427 posts tagged with germany.
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Two Particularly Wonderful Mashups for Your Morning

Mashup-Germany - "The Day the Music Died" (YouTube/Soundcloud) and "Hey Jude, I'll Be There".
posted by WCityMike on Jul 3, 2012 - 13 comments

Circumcision in Germany is now illegal

A German court has ruled that male circumcision is "bodily harm" and that a child's right to "physical integrity" trumps parental or religious rights. Jews and Muslims have reacted strongly to the decision, with some going as far to allege anti-Semitism. Intactivists are generally pleased.
posted by mrgrimm on Jun 27, 2012 - 493 comments

For Everything Else, There is MarxCard

The German bank Sparkasse Chemnitz recently launched a Karl Marx credit card. It needs a tagline.
posted by vidur on Jun 17, 2012 - 53 comments

Animated Histories of European Football

In advance of Euro 2012, the Guardian has made animated histories of six of the competitors: England, Spain, the Republic of Ireland, Italy, Germany and France. (Autoplay video in last six links.)
posted by hoyland on Jun 6, 2012 - 21 comments

The Party’s Over!

Missing Foundation was an underground industrial band formed in Hamburg, Germany in 1984 and year later, in 1985, the band relocated to New York City. Formed by Pete Missing along with two members of KMFDM and Florian Langmaack they were known for their destructive shows. They were active in 1988 riot in Tompkins Square Park (attempting to start another one in 1993) and lighting the stage of CBGBs on fire and destroying their sound system. Other members include Vern Toulon, the father of kid-punk band Old Skull. One of the indelible and lasting marks of the group was their logo: inverted martini over a three pronged tally along with slogans such as "1988 - 1933" and "Your House Is Mine". The slogans were illusions to what founder Peter Missing described as society verge of collapse and that a police state was imminent. The years representative of the year the Nazi's overtook the Weimar Republic. The logo symbolized the bands personal slogan of "the party's over". Founder Peter Missing now lives in Berlin and his artwork has exhibited at The Whitney, The Getty, MOMA after riding out some tough times in the mid-aughts.
posted by wcfields on May 25, 2012 - 19 comments

Women's lib... in space!

Star Maidens was an obscure and pretty much forgotten British/German low budget (they borrowed sets from Space 1999 ) science fiction televsion series from 1975... On the planet Medusa where the women (naturally all hot) rule over the men, two of the later inferior species escape (including Gareth 'Blake' Thomas!) to the 'paradise' of Earth [more inside]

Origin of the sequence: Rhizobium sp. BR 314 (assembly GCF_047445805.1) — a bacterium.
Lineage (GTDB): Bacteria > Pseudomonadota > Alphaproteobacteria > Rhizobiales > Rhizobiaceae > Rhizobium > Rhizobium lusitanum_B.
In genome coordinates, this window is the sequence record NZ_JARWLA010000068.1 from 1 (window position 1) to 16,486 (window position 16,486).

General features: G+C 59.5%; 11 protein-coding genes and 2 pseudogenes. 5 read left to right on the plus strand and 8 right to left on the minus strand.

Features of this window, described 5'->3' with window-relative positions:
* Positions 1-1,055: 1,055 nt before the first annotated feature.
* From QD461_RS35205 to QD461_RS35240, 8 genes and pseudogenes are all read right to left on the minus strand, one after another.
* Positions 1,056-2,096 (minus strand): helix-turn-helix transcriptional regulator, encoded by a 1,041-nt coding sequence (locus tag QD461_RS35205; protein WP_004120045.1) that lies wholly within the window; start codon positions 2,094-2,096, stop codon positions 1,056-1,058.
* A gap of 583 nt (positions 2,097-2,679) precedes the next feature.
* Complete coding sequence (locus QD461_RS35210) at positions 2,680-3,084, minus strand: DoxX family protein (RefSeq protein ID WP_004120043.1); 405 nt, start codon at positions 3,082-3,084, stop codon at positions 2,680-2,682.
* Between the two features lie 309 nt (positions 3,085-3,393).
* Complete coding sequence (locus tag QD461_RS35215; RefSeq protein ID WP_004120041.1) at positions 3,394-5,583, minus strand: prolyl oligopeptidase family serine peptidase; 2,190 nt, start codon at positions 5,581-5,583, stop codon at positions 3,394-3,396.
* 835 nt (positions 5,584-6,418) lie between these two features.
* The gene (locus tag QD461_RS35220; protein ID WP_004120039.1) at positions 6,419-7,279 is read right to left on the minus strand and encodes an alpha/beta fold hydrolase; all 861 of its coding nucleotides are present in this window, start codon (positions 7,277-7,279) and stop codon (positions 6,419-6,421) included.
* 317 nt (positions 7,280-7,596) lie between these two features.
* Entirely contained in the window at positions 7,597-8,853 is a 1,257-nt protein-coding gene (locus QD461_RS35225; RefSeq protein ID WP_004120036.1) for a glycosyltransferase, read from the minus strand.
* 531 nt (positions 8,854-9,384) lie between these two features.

posted by fearfulsymmetry on May 4, 2012 - 13 comments

Dream Pictures: hand-tinted glass travelogue slides by Branson DeCou

Moscow of 1931 is a collection of hand-tinted lantern slides by Branson DeCou, an American photographer and travelogue lecturer who traveled the world for 30 years before his death in 1941. You can view more of the DeCou corpus online at the Branson Decou Archive at the University of California, Santa Cruz where they've been attempting to sort, preserve, identify and digitize 10,000 DeCou slides received in 1971, a gift referred to the university chancellor by photographer Ansel Adams. [more inside]
posted by taz on Apr 14, 2012 - 16 comments

The attack of the dot-clones

How Three Germans Are Cloning the Web
"Launched out of a loft in New York City’s Garment District last June, Fab had sales of $20 million in its first six months and is on track to earn $100 million in 2012....Six months after Fab launched, it was knocked off. An e-commerce design site called Bamarang opened for business in Germany, the U.K., France, Australia, and Brazil...
Bamarang is the creation of Oliver, Marc, and Alexander Samwer, a trio of German brothers who have a wildly successful business model: Find a promising Internet business, in the U.S., and clone it internationally. Since starting their first dot-clone in 1999, a German version of EBay, they’ve duplicated Airbnb, eHarmony, Pinterest, and other high-profile businesses. In total, they’ve launched more than 100 companies."
[SLYBloombergBusinessweek]
posted by FirstMateKate on Mar 16, 2012 - 51 comments

Professors have status and responsibility?

Taking their position of status and responsibility into account, Germany's Constitutional Court has ruled that German university professors are underpaid. [more inside]
posted by justsomebodythatyouusedtoknow on Feb 14, 2012 - 46 comments

flower power

One of the last surviving members of the Edelweiss Pirates, a group of rebellious teenagers from western Germany who formed a resistance network against the Nazis, has died aged 82: Jean Jülich [more inside]
posted by Mister Bijou on Feb 7, 2012 - 19 comments

Nazi Propaganda

During a recent visit to the United States Holocaust Memorial Museum in Washington, D.C., I was reeducated in the power of branding — especially as applied to poster design — at the special exhibition, State of Deception: The Power of Nazi Propaganda, which demonstrates how the Nazi party used carefully crafted messages, advertising and design techniques, and then-new technologies (radio, television, film) to sway millions with its vision for a new Germany. (related)
posted by Trurl on Feb 2, 2012 - 28 comments

78 78s

78 78s - In Search Of Lost Time - is a streaming mix of beautiful 78s from around the world, collected and curated by Ian Nagoski. "I started sifting through boxes of junky old 78s that no one else wanted about 15 years ago, and almost right away, I made a rule: Anything that wasn't in English, buy it." [more inside]
posted by carter on Jan 29, 2012 - 15 comments

History doesn't always repeat itself; sometimes it rhymes